US Navy ‘knew about Titanic sub implosion days ago’ from secret underwater microphones

23 June 2023, 06:46

The debris is believed to be the sub's rear section and landing struts.
The debris is believed to be the sub's rear section and landing struts. Picture: Alamy
EJ Ward

By EJ Ward

Navy officials in the US detected the sound of an implosion shortly after a submersible lost contact.

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It was recorded by a secret acoustic monitoring system designed to detect submarines, The Wall Street Journal reported.

A senior US Navy official told the newspaper: “The US Navy conducted an analysis of acoustic data and detected an anomaly consistent with an implosion or explosion in the general vicinity of where the Titan submersible was operating when communications were lost.

“While not definitive, this information was immediately shared with the Incident Commander to assist with the ongoing search and rescue mission.”

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Following the submersible's disappearance on Sunday, the US Navy reviewed its acoustic data and discovered an anomaly aligned with an implosion or explosion, according to a senior Navy official who spoke to the Associated Press.

This anomaly was found in the general vicinity of where the Titan submersible was operating when communication was lost.

The Navy relayed this information to the Coast Guard, which continued its search efforts.

Steffan Watkins, an aircraft and naval research consultant, told The Telegraph the US Navy had spent a huge sum on building a new, deep-sea sensor network in the past five years “that they don’t talk about”.

He said: “They’re deploying underwater detection tech that’s supposed to detect the most advanced, quietest subs, so I’d expect narco ‘subs’ and sketchy submersibles that implode must be child’s play for them.”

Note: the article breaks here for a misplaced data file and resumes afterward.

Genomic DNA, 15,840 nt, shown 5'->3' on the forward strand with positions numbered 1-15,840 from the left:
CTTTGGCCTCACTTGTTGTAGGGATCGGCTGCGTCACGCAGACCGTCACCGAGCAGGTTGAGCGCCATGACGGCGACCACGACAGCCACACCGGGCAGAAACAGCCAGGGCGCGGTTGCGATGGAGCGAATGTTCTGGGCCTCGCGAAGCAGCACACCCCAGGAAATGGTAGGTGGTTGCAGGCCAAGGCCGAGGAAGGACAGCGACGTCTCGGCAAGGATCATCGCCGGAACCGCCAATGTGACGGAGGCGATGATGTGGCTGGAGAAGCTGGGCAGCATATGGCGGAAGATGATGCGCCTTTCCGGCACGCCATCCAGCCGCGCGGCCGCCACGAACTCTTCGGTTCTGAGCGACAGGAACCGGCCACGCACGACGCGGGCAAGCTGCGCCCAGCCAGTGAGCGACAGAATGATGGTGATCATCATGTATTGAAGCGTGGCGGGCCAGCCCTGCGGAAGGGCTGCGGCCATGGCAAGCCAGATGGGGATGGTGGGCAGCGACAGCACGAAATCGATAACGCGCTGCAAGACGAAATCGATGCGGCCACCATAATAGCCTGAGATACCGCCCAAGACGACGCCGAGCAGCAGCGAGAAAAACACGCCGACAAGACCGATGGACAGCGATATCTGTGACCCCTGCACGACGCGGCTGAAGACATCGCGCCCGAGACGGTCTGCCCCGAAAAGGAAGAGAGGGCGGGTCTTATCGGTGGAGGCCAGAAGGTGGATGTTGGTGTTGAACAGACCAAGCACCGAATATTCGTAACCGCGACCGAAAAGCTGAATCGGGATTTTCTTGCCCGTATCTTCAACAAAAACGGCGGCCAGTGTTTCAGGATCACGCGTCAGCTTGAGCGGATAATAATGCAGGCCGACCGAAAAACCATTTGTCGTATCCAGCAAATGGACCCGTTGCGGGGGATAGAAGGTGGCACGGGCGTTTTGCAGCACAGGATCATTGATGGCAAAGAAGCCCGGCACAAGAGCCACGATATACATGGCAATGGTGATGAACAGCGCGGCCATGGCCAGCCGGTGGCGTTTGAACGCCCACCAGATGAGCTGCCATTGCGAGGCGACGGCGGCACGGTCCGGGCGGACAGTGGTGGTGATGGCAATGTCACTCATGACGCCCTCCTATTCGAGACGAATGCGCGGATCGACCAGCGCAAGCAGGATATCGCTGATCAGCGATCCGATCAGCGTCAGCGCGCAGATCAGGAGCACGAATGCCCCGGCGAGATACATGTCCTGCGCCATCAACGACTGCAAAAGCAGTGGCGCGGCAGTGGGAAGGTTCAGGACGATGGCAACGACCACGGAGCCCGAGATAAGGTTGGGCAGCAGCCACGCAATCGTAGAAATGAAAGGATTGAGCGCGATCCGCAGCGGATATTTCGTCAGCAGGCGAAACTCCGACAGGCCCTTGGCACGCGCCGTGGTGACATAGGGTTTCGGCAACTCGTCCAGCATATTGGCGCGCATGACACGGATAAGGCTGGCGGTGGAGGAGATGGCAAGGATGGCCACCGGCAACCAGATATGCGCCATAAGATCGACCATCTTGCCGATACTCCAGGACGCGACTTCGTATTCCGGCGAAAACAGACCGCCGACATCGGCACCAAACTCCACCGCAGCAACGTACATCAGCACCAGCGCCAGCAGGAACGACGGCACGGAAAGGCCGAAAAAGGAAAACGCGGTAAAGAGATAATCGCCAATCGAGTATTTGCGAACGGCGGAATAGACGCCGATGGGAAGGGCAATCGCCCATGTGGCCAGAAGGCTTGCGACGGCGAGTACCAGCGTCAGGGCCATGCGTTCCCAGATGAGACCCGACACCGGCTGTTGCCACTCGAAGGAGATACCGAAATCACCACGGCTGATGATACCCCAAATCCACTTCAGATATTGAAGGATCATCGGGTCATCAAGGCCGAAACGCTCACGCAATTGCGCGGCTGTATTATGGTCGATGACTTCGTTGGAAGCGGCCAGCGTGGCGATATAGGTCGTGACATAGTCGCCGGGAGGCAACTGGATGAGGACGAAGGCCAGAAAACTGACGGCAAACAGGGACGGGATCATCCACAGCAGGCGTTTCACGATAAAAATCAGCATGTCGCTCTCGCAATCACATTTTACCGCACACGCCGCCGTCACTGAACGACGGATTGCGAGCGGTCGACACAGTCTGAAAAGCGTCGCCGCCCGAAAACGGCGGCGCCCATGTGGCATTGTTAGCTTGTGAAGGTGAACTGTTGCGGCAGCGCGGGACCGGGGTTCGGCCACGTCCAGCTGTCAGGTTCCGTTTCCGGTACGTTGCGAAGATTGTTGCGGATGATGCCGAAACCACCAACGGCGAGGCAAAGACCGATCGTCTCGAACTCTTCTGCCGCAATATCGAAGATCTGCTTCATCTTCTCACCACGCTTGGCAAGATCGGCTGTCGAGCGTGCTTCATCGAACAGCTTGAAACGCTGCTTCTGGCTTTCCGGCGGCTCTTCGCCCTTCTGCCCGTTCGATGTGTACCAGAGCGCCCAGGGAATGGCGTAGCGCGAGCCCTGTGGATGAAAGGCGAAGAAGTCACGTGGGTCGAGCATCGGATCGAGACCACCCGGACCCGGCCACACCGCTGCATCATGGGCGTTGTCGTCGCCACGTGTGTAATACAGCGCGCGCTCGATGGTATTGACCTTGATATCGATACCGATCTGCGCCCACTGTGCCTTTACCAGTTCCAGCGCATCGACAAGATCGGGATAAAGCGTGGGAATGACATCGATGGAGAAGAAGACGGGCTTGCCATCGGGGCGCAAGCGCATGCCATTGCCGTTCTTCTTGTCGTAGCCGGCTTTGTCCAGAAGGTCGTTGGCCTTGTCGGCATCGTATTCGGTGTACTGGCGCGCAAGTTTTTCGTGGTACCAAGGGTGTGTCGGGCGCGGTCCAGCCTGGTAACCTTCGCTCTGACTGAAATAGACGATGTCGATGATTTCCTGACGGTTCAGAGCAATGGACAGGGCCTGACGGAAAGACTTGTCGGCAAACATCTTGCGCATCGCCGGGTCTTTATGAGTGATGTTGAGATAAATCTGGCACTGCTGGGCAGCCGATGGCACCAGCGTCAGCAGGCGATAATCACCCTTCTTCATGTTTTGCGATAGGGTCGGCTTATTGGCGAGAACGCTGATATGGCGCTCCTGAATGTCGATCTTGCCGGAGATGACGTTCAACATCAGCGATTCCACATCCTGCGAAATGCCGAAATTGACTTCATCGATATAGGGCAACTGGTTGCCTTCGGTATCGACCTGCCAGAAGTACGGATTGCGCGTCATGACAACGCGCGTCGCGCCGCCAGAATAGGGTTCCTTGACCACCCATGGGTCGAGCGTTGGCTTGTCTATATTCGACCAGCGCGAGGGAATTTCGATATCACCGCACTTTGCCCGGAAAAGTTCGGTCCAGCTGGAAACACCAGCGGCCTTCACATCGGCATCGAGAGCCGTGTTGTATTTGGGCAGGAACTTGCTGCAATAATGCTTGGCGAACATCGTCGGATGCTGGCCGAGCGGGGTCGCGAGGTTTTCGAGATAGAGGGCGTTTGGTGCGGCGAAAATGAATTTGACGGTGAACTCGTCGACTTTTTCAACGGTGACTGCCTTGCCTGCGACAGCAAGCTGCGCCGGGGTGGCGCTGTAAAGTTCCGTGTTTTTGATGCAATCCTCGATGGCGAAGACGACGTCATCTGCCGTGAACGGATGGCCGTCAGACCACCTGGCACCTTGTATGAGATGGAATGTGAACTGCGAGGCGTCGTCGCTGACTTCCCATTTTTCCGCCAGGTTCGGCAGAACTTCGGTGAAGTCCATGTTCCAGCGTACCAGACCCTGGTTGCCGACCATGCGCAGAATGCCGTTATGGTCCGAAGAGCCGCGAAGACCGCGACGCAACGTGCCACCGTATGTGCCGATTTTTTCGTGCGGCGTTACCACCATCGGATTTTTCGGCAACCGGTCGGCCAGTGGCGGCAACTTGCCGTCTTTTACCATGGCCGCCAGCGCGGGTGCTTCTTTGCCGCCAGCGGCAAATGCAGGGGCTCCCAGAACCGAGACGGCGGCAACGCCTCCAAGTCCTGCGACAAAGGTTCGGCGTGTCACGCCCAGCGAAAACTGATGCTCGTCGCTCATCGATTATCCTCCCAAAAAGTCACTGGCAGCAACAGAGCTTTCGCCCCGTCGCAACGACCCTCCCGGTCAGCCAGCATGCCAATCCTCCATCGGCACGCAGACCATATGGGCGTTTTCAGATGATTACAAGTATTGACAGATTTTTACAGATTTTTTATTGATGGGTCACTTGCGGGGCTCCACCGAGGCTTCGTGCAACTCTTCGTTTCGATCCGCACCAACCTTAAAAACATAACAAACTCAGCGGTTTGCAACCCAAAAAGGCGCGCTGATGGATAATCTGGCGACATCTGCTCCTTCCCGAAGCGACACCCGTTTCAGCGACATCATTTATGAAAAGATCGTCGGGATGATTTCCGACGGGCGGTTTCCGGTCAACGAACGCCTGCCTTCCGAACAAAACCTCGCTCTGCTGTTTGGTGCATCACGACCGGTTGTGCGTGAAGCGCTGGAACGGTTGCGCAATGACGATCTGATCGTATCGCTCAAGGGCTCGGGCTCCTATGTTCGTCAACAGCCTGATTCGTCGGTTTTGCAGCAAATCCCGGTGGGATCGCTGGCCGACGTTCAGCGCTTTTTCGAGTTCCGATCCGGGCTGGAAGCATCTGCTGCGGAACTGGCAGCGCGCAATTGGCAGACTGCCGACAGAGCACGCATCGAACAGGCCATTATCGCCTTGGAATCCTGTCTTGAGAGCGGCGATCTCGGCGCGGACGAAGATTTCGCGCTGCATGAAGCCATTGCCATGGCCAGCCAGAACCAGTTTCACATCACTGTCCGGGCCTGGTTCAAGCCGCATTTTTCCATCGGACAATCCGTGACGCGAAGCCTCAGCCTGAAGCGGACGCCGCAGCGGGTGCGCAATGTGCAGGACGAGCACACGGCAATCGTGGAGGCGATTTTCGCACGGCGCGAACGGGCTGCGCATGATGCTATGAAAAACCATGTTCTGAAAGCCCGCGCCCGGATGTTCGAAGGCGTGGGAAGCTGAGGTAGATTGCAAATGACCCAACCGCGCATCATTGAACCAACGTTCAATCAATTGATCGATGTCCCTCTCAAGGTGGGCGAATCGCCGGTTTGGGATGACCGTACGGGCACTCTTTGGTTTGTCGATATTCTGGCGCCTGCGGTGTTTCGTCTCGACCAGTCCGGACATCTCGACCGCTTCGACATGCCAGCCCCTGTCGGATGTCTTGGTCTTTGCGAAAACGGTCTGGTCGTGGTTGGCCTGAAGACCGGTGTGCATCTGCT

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Marr Monologue 22/06

Mark Cancian, a senior adviser at the Center for Strategic and International Studies, remarked that he would have been surprised if the US military's sensors had not detected the implosion.

He explained that although they suspected what had occurred, they couldn't be entirely certain due to the nature of the data—lines on a graph.

Cancian explained that simply relying on graph patterns to justify not conducting a search would not be acceptable to many.

“And if you try to convince people you weren’t doing a search because the lines on a graph indicated an implosion, that wouldn’t be acceptable to many.”

On Thursday, the US Coast Guard announced the discovery of wreckage from the submersible in close proximity to the remains of the Titanic, which rests 12,400 feet beneath the ocean's surface.

The four-day search-and-rescue operation concluded with officials finding debris on the sea floor that was consistent with the implosion of the submersible's pressure chamber.

OceanGate Expeditions, the operator of the submersible, declared the five passengers as presumed dead.

US Coast Guard Rear Admiral John Mauger noted that it was too early to determine if the implosion occurred at the time of the submersible's last communication on Sunday.

Additionally, the sonar buoys used by the search teams that arrived later did not detect the implosion.

The Coast Guard will continue searching near the Titanic for further clues regarding the incident involving the Titan.

Efforts to recover the submersible and the remains of the five deceased individuals will also persist.